What is mirroring and matching?
Mirroring and matching is a psychological technique that involves subtly imitating the non-verbal cues and communication style of your prospect. These cues include body language, tone of voice, speaking pace, and even choice of words. The goal is to establish a sense of familiarity and trust by showing the prospect that you “vibe” with them.
Creating a sense of connection
The fundamental principle behind mirroring and matching is that people are naturally drawn to those who are similar to themselves. When you mirror your prospect's body language, you send a powerful message: "I am like you, and I understand you." This creates a subconscious bond that makes the prospect more comfortable and open to your suggestions.
Mirroring body language
If possible, start by paying close attention to your prospect's body language during a video call. Are they leaning forward or sitting back? Do they use their hands to gesture, or are they more reserved? Try to match their posture and gestures without making it obvious. If they speak slowly and calmly, you should also adopt a more measured pace.
Matching tone of voice
Very important this one. Your tone of voice can convey a wealth of information. If your prospect speaks with enthusiasm and energy, it's essential to match that energy level. If they have a calm and steady tone, do your best to adopt a similar demeanor. By matching their tone, you demonstrate that you're on the same wavelength. This, in turn, adds a more physical element to the conversation. There is nothing worse than “deadpan” delivery.
Aligning speaking pace
The speed at which you talk is another crucial element of mirroring. If your prospect speaks rapidly, try to keep up with them. On the other hand, if they speak slowly and thoughtfully, slowing down your speech can help create a sense of harmony. Remember, two ears, one mouth.
Choice of words
Mirroring also extends to the words you use. Pay attention to the language your prospect uses. If they use technical jargon, incorporating similar terms into your conversation can foster a sense of shared understanding. However, don't overdo it; your mirroring should be subtle and authentic, not forced.
The subtle art of mirroring and matching
Effective mirroring and matching are subtle and genuine. The key is not to mimic your prospect outright but to create a sense of familiarity and connection. When done correctly, this technique can be a very powerful closing tool that will lead to a deal.
Building trust and rapport
Mirroring and matching go beyond creating a superficial connection; they also build trust and rapport. When your prospect feels that you understand them, they're more likely to trust your recommendations and advice. Trust is a critical factor in decision-making, and it significantly influences the likelihood of having a new client.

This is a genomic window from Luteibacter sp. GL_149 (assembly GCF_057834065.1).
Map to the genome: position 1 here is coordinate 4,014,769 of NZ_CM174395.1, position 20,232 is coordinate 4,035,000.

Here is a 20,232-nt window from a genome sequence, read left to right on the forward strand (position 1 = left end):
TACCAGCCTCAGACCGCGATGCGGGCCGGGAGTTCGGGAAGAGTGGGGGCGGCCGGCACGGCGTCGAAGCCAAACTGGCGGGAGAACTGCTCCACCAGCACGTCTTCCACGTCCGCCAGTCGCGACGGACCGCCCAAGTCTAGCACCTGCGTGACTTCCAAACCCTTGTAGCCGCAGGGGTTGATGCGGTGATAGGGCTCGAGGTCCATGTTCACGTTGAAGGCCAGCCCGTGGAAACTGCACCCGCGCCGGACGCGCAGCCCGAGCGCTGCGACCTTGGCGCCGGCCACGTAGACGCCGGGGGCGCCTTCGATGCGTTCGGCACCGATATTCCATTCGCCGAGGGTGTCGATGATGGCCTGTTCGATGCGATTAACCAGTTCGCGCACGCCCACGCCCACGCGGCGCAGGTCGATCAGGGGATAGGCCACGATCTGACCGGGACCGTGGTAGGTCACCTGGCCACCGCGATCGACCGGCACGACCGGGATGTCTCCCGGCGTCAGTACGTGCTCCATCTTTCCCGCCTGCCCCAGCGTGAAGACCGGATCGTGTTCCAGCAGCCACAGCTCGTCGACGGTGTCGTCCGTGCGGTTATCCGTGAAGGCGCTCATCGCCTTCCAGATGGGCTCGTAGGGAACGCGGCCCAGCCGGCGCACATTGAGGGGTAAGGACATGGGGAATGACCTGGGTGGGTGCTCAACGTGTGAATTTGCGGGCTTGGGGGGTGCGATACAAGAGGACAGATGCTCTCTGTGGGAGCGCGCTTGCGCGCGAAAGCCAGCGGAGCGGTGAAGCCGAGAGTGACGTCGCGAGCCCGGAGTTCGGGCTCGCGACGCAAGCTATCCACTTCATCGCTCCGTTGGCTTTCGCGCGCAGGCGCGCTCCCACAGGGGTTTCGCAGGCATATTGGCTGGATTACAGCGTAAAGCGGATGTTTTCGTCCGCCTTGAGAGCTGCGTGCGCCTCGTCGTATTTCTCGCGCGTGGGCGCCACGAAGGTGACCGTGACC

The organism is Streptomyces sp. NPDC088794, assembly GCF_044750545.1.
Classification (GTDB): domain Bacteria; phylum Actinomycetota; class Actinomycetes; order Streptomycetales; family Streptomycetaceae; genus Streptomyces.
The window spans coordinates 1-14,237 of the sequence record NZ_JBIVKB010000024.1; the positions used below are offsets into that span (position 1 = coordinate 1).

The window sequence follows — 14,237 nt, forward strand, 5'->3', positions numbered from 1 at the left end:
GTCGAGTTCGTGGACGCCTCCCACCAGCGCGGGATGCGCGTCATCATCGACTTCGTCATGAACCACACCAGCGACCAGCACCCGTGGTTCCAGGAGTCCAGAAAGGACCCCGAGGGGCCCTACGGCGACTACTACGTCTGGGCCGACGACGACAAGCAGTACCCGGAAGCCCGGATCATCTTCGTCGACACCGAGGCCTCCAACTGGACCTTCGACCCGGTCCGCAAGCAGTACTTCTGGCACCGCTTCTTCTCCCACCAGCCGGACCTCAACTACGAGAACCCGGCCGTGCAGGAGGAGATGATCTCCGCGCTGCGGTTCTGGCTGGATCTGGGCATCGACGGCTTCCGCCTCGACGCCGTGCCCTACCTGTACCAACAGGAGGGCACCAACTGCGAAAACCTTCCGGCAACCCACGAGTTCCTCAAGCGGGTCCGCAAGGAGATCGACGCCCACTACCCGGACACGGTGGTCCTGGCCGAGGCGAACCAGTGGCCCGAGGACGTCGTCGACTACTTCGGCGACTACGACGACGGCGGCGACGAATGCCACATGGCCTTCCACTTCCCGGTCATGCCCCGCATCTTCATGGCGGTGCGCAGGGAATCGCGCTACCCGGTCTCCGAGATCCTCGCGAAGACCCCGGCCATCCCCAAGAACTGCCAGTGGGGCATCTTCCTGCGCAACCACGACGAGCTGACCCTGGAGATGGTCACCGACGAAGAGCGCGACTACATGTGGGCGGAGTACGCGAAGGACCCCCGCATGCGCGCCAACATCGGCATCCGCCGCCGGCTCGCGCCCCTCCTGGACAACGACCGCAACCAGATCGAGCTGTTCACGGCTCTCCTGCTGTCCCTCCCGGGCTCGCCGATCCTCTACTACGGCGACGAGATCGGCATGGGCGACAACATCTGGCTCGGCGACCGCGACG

In the age of remote work and virtual meetings, mirroring and matching are equally effective during video calls. While you might not be physically present, you can still match your prospect's body language and tone through the screen. Pay close attention to their facial expressions and gestures, and adapt your own accordingly. Doing a video call adds an extra element and creates trust faster. Particularly if it’s a first-meet-up and close kinda gig.
Mirroring and matching are powerful tools, but they come with some challenges. The most significant challenge is the fine line between authenticity and manipulation. Mirroring should never feel forced or insincere. It's about genuinely connecting with your prospect.
Not every prospect will be receptive to mirroring and matching. Some may notice your attempts and feel uncomfortable. In such cases, it's crucial to adjust your approach. If you sense resistance, don't push too hard. Instead, focus on active listening and building a genuine connection based on common ground. If you feel you’ve been rumbled, don’t panic; change your tempo and body movements, and most importantly, keep smiling and look sincere.
Closing the deal
Once you've established rapport through mirroring and matching, closing the deal becomes more seamless. Your prospect is more likely to be open to your suggestions and trust your expertise. When you've mirrored their language, tone, and body language, it's as if you're speaking the same emotional and psychological language, making it easier to guide them towards a positive decision. Use earlier Honey Badger lessons to help you get there.